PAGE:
The Right to Education is protected by Article 2, Protocol 1 of the Human Rights Act.


How might this right be relevant to my life?

This right protects our right to an effective education within the UK's existing educational institutions. It relates to primary, secondary, and higher education. Often, Article 2, Protocol 1 is used in conjunction with Article 14 of the Human Rights Act – The Right to be Free From Discrimination - you can read about this right here.

This right means that:

  • Children in the UK have access to an effective education in existing schools/institutions.
  • Religious and philosophical beliefs and principals of parents should be considered.
  • The curriculum set by an education authority, such as the national curriculum, must be objective and factual, meaning that parents or students religious or philosophical beliefs are respected.
  • It prevents the state from denying a person an education rather than creating a right for all children to be educated to secondary level.
  • The duty is on the state and not on any school/institution – for example, if an expelled pupil is able to have access to efficient education somewhere else, there would be no breach of his or her Right to Education.
  • Any studies that a student has successfully completed must be officially recognised.

This right does not mean:

  • The right to education is not a right to learn whatever a person wants, wherever they want.
  • Parents cannot stop schools teaching subjects such as sex education if they are reasonable things for the school to teach. Parents can remove their children from sex education classes.
  • The Right to Education does not prevent schools from imposing disciplinary measures on pupils, such as suspension or exclusion. Any such punishment must be lawful, pursued for a legitimate aim, and proportionate/least restrictive. Any pupil that is excluded or suspended, must be provided access to alternative state education.

Can the Right to Education be restricted by a public official?

Part of this right is absolute, which means that the government must provide access to education for all children in the UK and this cannot be restricted or limited for any reason.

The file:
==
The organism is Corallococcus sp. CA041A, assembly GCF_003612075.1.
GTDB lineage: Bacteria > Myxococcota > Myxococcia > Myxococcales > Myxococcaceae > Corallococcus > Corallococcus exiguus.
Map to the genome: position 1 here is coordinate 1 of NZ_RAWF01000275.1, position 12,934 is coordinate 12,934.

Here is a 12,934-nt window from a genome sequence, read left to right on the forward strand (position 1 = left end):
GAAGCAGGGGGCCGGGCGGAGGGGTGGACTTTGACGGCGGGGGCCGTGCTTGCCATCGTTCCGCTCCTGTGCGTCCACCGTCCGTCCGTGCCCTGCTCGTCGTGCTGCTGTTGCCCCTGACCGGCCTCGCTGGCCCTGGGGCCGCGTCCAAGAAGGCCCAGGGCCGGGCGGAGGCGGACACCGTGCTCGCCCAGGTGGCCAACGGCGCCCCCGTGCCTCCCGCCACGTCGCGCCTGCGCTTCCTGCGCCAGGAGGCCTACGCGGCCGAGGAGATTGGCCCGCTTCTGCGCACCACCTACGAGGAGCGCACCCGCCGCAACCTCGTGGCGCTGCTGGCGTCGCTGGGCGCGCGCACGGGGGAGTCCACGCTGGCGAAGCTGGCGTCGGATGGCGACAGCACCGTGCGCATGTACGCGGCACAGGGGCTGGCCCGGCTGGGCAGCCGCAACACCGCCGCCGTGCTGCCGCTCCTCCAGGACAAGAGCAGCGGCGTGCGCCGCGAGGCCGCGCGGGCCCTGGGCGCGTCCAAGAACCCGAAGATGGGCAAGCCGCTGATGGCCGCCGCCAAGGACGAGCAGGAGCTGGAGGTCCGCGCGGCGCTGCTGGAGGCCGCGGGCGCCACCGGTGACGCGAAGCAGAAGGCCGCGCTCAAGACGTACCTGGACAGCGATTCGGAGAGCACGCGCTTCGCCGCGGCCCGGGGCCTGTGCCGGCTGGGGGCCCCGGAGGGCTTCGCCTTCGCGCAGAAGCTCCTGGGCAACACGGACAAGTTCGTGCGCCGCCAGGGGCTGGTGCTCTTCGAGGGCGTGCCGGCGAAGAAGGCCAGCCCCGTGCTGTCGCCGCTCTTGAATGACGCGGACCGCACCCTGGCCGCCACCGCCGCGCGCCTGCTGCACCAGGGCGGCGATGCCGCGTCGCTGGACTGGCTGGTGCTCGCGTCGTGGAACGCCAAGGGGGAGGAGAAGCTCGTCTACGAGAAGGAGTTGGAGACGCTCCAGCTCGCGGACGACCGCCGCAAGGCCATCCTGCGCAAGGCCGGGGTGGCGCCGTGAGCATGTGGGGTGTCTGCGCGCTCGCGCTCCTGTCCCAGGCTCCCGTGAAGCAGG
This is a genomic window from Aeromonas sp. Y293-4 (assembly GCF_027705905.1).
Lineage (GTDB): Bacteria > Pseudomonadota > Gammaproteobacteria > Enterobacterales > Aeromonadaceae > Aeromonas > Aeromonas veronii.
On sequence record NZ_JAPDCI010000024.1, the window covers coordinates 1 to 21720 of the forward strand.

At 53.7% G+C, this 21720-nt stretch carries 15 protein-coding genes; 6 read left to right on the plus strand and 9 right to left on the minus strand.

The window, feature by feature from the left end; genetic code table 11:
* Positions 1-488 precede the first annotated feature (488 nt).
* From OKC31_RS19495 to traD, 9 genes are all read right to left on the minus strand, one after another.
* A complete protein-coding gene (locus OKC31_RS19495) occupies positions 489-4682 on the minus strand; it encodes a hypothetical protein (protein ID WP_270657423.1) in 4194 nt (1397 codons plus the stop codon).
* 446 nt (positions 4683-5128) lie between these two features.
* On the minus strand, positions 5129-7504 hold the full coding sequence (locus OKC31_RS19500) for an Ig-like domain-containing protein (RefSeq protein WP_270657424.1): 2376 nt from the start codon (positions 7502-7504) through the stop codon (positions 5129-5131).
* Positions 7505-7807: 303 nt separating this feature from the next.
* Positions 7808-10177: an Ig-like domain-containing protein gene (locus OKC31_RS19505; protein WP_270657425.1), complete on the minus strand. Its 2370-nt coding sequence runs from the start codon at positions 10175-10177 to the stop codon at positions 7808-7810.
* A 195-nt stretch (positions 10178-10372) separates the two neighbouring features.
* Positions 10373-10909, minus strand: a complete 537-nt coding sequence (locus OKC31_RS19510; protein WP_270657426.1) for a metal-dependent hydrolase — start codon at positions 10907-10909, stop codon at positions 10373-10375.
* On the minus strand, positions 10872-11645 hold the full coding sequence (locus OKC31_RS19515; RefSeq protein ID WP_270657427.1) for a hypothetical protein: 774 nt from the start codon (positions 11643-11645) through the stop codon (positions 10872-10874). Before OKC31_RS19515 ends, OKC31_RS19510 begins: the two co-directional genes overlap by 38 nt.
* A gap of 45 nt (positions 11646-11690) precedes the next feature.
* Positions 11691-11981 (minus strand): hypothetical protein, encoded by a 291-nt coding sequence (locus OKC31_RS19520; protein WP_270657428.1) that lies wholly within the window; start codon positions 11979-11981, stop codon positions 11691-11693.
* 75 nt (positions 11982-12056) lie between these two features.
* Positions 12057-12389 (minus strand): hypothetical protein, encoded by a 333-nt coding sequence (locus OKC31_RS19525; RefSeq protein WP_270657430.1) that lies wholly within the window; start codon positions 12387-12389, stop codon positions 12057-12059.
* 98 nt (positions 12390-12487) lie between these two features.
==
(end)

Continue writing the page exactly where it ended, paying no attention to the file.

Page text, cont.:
Parts of this right are non-absolute, which means that it can be limited or restricted in certain circumstances. For example, the government can consider the needs and resources of the community in determining what educational provision is being made available. Resources should be distributed fairly to ensure inclusive education.

Considering parents beliefs and principals is also non-absolute. Meaning that a school does not have to adhere exactly to what the parents wish for as long as this can be objectively and reasonably justified. Challenges to a local authority’s refusal to provide schooling according to the wishes of parents would only succeed if the education was clearly inappropriate for the child or inadequate.

Like all other non-absolute rights, if the government (or any public official) is going to limit the Right to Education, the restriction must be:


There must be a law which allows public officials to take the action or decision which restricts the Right to Education.


The restriction must be for a reason as set out in law. Legitimate reasons for restricting the Right to Education could be:

  • protect national security, territorial integrity (the borders of the state) or public safety
  • prevent disorder or crime
  • protect health or morals
  • protect the rights and reputations of other people
  • prevent the disclosure of information received in confidence
  • maintain the authority and impartiality of judges